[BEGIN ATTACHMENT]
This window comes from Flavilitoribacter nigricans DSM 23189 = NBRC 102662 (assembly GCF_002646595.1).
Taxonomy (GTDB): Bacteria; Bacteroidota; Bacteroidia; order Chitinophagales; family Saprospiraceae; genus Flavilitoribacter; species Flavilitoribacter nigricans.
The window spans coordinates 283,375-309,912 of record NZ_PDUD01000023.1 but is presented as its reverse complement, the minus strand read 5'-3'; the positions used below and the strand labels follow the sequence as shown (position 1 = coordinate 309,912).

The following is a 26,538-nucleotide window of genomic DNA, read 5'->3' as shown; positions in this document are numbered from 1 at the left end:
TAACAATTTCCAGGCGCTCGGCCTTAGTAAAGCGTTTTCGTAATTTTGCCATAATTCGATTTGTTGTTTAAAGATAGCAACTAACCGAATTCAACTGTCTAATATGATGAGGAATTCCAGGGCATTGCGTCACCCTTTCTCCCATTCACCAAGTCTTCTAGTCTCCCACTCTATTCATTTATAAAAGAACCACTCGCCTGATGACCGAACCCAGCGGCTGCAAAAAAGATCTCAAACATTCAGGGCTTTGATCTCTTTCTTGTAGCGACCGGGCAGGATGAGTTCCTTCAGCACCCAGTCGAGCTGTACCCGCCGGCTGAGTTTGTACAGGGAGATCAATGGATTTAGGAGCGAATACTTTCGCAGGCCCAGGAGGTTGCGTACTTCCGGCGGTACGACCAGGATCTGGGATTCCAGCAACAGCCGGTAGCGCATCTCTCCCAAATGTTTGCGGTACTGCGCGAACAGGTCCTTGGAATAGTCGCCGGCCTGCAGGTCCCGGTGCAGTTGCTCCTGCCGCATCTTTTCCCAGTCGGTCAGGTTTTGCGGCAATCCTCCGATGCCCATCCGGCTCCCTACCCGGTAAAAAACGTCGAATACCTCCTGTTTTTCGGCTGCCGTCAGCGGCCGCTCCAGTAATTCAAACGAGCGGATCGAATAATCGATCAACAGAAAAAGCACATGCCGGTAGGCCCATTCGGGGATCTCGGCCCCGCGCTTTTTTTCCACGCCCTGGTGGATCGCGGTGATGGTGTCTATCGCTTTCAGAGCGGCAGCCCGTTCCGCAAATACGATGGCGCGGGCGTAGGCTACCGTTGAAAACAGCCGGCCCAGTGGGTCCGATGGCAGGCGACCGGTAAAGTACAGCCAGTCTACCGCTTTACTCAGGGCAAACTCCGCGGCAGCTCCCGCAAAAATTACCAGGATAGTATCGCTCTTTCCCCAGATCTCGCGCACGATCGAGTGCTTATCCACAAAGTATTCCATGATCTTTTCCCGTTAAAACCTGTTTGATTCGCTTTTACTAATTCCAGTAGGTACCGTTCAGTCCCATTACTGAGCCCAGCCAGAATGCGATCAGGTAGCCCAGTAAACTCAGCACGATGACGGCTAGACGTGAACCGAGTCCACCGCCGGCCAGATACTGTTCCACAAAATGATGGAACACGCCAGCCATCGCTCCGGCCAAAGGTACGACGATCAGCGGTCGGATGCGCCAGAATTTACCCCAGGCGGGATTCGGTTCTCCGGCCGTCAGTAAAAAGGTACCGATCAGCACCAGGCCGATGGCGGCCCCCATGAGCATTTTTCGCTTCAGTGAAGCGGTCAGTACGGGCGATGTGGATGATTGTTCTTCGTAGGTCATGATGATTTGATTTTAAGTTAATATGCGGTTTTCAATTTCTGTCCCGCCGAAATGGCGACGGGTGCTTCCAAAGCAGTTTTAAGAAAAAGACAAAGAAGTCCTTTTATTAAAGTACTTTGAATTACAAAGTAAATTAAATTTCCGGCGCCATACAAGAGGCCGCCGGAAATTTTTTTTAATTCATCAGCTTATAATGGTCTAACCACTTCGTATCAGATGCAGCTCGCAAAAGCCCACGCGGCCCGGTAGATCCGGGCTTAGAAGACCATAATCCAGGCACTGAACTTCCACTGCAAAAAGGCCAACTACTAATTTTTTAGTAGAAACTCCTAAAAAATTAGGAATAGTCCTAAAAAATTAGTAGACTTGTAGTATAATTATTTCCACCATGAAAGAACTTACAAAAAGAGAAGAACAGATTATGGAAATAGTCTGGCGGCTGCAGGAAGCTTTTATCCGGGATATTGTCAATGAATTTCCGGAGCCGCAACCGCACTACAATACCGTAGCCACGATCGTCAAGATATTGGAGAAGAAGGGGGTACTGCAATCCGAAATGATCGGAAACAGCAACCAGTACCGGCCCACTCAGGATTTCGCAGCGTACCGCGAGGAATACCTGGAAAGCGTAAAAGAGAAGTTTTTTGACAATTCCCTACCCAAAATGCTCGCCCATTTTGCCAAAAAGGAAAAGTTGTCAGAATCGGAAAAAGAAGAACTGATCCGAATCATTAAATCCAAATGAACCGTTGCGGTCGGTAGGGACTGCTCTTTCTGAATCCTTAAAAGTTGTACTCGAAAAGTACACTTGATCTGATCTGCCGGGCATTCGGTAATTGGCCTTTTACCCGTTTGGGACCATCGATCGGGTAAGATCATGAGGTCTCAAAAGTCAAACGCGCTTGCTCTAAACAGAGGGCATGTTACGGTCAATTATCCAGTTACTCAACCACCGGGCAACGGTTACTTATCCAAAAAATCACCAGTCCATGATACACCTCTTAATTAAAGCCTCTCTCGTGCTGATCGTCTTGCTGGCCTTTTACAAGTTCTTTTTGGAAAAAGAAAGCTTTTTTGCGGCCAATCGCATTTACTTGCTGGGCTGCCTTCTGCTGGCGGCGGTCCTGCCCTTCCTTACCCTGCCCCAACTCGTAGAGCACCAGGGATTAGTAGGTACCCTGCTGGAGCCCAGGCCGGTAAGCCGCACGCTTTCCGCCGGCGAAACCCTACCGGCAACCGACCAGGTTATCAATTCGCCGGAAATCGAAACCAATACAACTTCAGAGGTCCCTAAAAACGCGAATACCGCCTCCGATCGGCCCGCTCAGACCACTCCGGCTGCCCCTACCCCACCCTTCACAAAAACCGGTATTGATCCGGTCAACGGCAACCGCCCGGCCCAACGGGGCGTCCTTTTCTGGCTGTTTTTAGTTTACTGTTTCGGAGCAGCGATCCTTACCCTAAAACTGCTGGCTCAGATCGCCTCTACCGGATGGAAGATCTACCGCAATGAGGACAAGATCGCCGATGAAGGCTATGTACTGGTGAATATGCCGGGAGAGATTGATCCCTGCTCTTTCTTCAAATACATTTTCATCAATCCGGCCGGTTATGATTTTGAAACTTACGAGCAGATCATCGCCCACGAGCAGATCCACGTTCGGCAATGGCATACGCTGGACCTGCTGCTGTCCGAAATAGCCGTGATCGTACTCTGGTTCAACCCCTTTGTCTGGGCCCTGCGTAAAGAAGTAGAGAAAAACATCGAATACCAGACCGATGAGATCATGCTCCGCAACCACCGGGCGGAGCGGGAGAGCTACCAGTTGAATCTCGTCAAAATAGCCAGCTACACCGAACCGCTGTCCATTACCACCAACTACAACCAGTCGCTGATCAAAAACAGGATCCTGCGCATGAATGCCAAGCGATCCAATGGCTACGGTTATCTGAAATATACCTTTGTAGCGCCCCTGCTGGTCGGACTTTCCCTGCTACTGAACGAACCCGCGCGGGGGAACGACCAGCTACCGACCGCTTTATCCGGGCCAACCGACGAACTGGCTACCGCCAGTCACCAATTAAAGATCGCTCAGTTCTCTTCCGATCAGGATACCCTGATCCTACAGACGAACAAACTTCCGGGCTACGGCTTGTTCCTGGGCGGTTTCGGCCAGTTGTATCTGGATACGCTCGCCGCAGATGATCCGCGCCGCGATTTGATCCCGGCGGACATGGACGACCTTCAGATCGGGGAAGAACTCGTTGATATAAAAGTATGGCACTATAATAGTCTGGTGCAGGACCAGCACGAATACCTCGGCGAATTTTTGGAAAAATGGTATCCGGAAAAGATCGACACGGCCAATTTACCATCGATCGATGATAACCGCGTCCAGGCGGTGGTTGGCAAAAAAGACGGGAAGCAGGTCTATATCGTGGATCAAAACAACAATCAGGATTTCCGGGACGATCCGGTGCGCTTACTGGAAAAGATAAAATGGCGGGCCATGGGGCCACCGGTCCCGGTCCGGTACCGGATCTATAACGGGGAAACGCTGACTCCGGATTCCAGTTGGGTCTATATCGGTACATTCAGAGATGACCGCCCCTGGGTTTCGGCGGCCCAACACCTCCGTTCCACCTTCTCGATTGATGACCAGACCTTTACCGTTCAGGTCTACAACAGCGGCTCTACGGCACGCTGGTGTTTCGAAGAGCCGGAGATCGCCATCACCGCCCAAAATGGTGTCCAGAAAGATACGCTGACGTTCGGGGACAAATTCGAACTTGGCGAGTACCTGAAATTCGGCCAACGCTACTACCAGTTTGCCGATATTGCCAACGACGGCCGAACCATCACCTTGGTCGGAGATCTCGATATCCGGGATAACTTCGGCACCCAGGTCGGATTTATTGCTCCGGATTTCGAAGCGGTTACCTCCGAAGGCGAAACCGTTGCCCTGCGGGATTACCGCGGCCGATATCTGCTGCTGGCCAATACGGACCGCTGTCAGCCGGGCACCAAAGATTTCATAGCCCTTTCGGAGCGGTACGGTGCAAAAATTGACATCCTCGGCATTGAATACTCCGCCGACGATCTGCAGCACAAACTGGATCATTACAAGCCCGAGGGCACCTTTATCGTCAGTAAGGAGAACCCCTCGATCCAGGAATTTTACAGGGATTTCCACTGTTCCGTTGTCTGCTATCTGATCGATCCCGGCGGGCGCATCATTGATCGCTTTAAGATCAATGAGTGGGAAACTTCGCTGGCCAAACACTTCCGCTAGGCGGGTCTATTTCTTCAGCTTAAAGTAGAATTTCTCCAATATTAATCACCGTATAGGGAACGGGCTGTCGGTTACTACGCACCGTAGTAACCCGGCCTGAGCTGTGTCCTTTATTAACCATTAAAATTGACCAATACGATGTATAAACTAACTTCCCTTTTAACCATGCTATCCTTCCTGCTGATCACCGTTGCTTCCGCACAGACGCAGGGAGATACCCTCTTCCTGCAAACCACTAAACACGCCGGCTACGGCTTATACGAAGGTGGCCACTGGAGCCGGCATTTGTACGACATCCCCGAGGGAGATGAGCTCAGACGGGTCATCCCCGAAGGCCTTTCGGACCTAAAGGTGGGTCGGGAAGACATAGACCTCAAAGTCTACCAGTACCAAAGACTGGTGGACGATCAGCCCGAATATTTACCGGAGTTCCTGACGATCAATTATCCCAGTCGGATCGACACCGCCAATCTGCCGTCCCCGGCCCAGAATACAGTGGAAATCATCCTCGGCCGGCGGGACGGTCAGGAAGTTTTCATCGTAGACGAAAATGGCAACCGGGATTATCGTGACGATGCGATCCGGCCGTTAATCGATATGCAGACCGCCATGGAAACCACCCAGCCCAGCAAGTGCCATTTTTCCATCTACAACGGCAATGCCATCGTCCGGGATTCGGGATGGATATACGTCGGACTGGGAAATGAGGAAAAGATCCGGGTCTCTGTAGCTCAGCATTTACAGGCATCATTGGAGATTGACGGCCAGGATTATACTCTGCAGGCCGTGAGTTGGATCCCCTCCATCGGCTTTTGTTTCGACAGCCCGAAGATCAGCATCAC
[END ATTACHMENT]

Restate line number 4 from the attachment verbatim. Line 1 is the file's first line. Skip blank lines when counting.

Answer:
The following is a 26,538-nucleotide window of genomic DNA, read 5'->3' as shown; positions in this document are numbered from 1 at the left end: